Freedom to choose
From the age of 55, you have the freedom to use your pension money. You can take the first 25% tax-free and the rest will count as part of your annual income, taxed at your marginal rate. So, what are your options?
Withdraw all your pension money
Take money whenever you need to
Buy an income for life
Leave your money where it is
You can also mix and match to suit you
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Things to think about
Using your pension money will leave less money in your pension, and will have an impact on:
- The money you’ll have in retirement. Anything you use now will mean less, or even nothing at all, is left in your pension.
- The value of your investments. If you choose to only withdraw some of your money, what’s left will remain invested, and could go down as well as up in value.
- The access you have to your money. Once you buy an income for life you can’t generally change it or cash it in, even if your personal circumstances change.
- The inheritance you can pass on. This depends on what you decide to do with your pension money. Find out more
Stay on track
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Use as much or as little of your pension money as you want, whenever you want from age 55.
Receive a guaranteed income for life when you retire.
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Important information about this video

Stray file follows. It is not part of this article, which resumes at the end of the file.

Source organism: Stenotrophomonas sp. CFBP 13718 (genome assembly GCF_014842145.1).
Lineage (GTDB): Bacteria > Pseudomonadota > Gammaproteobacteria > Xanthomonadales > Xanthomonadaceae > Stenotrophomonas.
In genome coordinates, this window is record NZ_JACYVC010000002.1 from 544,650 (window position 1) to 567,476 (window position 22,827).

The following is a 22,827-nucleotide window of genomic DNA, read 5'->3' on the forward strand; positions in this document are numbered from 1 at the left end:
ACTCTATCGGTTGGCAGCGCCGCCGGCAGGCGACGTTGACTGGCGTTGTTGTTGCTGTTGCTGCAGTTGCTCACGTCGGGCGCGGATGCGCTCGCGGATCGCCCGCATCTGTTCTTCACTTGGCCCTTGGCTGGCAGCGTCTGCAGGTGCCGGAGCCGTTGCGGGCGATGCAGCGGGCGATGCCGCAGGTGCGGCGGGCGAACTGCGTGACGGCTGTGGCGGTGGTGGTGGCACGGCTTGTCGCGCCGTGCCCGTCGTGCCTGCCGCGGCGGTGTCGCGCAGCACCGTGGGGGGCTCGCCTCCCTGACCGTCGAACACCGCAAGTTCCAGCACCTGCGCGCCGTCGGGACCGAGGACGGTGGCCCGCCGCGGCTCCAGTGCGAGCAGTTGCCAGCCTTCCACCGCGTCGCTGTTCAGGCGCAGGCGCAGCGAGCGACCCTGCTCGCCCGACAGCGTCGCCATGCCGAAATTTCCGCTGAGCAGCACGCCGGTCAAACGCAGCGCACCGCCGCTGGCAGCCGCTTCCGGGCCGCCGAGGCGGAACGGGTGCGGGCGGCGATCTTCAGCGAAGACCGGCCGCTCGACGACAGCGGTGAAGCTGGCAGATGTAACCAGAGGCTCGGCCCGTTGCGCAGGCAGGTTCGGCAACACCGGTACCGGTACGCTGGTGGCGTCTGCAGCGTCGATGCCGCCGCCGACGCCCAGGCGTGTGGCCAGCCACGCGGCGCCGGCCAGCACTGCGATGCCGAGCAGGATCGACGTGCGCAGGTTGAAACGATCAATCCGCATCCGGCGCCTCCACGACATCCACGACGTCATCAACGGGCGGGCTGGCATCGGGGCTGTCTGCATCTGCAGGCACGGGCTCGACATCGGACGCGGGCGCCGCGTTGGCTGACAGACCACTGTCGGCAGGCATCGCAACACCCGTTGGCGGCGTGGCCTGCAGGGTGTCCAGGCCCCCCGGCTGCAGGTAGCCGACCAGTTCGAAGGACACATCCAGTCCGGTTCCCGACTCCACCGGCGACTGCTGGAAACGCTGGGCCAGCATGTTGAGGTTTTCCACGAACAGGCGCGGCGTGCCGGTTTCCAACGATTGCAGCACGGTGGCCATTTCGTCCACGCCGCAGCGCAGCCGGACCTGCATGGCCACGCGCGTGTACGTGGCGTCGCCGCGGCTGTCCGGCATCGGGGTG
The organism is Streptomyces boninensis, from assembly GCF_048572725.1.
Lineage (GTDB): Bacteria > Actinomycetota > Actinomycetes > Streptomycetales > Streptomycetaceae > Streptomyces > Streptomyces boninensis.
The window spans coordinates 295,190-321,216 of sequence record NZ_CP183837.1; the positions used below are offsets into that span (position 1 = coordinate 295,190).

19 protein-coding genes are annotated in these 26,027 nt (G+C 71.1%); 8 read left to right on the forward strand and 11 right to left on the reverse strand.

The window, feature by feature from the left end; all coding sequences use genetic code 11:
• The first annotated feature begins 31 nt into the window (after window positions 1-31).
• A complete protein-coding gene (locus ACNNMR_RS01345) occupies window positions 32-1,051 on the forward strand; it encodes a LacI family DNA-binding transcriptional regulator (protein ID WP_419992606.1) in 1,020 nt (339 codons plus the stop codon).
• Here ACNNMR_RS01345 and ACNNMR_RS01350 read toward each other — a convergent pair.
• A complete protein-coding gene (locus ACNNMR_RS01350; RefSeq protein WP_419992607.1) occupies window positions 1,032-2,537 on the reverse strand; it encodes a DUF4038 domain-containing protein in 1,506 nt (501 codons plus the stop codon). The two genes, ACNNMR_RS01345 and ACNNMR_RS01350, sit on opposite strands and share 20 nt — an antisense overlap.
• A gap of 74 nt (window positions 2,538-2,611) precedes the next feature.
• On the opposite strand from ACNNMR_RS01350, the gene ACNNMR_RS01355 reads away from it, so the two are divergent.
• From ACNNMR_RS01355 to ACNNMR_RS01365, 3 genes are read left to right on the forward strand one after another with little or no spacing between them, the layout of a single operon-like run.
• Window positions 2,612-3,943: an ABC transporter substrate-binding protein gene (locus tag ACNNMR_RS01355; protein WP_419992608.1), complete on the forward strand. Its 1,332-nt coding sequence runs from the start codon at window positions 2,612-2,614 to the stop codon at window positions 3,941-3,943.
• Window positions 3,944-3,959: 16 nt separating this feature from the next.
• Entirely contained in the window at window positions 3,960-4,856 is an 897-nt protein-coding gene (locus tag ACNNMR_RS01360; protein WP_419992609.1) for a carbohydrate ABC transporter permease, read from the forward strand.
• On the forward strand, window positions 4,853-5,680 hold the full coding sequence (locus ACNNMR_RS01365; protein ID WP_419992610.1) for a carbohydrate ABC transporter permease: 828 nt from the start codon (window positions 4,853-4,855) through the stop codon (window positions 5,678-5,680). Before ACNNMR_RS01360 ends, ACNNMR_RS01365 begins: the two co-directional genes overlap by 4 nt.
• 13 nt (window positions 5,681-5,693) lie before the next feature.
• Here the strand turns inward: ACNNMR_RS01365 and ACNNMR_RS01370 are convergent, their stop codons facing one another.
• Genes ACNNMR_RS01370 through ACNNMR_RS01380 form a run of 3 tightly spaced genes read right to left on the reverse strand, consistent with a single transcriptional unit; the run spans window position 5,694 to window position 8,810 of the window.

The information contained within the videos on the Investment and Retirement site was, to the best of our knowledge and belief, correct at the time of filming and unless otherwise stated, relates to the 2016/2017 tax year. Tax rules may change in the future. These videos should not be used as a substitute for financial advice and the content may not apply to your personal circumstances. If you are not sure whether this product is right for you, you should seek financial advice. If you do not currently have a financial adviser you can find one at www.unbiased.co.uk
Your options at 55
VO: If you’re 55 or older and have a defined contribution pension, you have four main choices over how to access the money you’ve saved:
One - withdraw all your pension money
Two - take money whenever you need to
Three - use it to buy yourself an income for life
Or four simply leave the money where it is. You can make your choices later.
You’ve got to think about the taxman too. You can usually take 25% of your pension fund tax free. The rest will count as part of your annual income, which you’ll be taxed on at your highest rate.
As tempting as it might be to withdraw all of your pension money now, you need to think carefully about how much you’ll need to live on as it may need to last you the rest of your retirement. Once you’ve made a decision, you may have to stick with it.
But that doesn’t have to mean you take nothing from your fund. You might want to take some cash to do some home improvements, or take a holiday.
Or you might find you could save money by taking a cash lump sum to put towards paying off any debts. Remember, any money left in your pension will remain invested and the value could go down as well as up, so you may get back less than has been paid in.